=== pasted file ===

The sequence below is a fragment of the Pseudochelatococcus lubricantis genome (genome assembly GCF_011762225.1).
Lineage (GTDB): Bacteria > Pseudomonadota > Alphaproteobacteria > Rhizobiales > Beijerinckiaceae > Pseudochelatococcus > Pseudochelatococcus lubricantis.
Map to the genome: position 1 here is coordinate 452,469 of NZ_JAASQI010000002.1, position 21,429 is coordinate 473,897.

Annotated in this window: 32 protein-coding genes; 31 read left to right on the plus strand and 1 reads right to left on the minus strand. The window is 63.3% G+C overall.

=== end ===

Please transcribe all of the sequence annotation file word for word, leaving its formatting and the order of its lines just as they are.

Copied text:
The sequence below is a fragment of the Pseudochelatococcus lubricantis genome (genome assembly GCF_011762225.1).
Lineage (GTDB): Bacteria > Pseudomonadota > Alphaproteobacteria > Rhizobiales > Beijerinckiaceae > Pseudochelatococcus > Pseudochelatococcus lubricantis.
Map to the genome: position 1 here is coordinate 452,469 of NZ_JAASQI010000002.1, position 21,429 is coordinate 473,897.

Annotated in this window: 32 protein-coding genes; 31 read left to right on the plus strand and 1 reads right to left on the minus strand. The window is 63.3% G+C overall.